MINNEAPOLIS In order to understand the Metrodome, one has to understand stagnancy.
Scraps of trash flutter from the upper deck, directly down, down, down. Paper airplanes fly dead straight, coasting on the absence of breeze.
But the building is more complicated than that. In the best and loudest of moments, it is stagnancy exploded. There's no air to carry away the piercing cheers, and that balloon-like roof pushes them back to the turf. You'd think it would pop, but instead, it compresses the volume.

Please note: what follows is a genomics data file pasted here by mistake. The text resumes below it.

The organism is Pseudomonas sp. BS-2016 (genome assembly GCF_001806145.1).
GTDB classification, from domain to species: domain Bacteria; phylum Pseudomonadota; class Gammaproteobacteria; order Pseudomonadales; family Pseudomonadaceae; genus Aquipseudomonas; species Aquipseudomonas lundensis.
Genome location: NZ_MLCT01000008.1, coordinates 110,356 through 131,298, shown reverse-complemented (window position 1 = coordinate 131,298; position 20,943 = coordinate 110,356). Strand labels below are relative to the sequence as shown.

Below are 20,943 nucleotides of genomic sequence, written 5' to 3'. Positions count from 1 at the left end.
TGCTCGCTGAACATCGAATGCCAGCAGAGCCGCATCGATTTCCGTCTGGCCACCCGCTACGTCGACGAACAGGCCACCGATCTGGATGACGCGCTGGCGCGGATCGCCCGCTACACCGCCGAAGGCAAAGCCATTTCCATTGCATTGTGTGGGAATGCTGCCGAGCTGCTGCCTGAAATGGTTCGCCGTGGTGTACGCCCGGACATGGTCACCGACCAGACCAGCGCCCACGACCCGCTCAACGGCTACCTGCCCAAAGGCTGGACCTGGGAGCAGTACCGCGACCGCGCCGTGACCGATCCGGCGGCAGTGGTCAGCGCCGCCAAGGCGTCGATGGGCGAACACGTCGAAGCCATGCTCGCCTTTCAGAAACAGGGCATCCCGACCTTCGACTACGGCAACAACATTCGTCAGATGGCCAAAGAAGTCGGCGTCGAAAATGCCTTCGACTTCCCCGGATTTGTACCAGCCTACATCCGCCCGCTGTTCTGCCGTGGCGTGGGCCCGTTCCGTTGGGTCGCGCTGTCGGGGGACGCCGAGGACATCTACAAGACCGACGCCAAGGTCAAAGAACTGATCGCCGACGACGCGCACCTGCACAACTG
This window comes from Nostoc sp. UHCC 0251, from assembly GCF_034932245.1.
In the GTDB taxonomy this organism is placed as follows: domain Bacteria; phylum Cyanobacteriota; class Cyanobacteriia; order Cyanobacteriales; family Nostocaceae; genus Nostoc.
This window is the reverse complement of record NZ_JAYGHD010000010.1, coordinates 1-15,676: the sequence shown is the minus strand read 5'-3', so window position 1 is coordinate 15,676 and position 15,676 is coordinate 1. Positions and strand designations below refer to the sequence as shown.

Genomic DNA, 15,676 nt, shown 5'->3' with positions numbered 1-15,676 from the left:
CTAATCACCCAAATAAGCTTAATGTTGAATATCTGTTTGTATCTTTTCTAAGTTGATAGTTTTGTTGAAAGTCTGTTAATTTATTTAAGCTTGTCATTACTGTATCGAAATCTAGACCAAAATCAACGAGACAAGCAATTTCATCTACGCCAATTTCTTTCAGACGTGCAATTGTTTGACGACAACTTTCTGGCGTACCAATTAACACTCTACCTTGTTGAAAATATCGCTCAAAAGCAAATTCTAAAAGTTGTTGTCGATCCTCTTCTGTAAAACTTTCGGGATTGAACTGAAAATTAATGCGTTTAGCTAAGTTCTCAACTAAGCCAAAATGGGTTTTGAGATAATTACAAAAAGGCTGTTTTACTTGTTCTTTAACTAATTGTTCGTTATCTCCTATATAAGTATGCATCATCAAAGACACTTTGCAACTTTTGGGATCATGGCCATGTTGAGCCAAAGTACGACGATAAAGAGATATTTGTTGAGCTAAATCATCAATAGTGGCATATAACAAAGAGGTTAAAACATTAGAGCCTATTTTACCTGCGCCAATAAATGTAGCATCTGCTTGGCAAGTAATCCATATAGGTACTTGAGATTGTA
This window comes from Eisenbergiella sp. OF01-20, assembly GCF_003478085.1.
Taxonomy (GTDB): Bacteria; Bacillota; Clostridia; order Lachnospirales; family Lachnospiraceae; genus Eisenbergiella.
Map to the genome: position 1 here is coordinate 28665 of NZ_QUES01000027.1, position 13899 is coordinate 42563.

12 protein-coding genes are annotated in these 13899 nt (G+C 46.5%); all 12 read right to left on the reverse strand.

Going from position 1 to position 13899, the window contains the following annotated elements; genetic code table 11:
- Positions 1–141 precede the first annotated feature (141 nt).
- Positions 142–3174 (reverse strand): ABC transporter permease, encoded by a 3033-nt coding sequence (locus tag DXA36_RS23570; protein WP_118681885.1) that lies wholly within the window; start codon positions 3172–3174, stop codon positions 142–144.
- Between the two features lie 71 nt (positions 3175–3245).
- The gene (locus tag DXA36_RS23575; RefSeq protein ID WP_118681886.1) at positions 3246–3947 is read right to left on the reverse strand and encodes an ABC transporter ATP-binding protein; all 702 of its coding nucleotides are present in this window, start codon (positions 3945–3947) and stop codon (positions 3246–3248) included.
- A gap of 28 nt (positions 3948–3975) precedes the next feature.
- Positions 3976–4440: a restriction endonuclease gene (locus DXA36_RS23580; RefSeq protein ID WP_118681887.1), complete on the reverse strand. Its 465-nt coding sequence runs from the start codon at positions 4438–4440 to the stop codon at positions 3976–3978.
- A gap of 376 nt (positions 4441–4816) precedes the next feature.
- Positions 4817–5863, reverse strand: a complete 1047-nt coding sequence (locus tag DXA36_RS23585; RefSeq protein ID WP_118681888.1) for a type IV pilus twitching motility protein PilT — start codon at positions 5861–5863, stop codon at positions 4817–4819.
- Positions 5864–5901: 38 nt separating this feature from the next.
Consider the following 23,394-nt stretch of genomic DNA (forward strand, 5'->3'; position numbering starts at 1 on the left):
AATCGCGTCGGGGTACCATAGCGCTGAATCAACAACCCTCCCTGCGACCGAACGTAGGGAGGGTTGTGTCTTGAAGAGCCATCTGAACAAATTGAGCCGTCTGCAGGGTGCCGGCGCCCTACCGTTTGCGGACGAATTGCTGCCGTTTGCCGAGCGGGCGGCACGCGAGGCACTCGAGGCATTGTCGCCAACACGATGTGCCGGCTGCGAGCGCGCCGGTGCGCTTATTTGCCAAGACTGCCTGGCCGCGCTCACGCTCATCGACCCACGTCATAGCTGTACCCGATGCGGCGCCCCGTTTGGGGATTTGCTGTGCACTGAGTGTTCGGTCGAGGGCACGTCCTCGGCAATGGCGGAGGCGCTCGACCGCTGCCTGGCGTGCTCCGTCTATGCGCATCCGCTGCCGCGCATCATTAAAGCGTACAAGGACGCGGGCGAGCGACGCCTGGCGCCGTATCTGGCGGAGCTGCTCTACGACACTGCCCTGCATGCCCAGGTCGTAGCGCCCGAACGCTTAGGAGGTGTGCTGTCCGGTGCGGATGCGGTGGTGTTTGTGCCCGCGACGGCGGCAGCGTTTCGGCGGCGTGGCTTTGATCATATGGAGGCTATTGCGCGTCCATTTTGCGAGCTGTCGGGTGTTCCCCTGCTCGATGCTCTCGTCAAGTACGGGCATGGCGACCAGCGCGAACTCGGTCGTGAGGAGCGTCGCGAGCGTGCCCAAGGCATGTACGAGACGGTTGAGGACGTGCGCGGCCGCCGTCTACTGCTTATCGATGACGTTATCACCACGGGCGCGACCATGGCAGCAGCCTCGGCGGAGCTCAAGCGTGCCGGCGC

To Doug Martin, it was loud. To Greg Schiano, it was cranked. To Josh Freeman, it was deafening. Any halfway sane bystander would have demanded earplugs to dull the kind of noise that leaves ears ringing into the night.
And it was there, in the most hostile of atmospheres, that Martin burst forth. His team was the underdog. His opponent was still riding its surprising 5-2 start. He'd been building all season, adjusting to the pace of the NFL, which can leave rookies like him scram...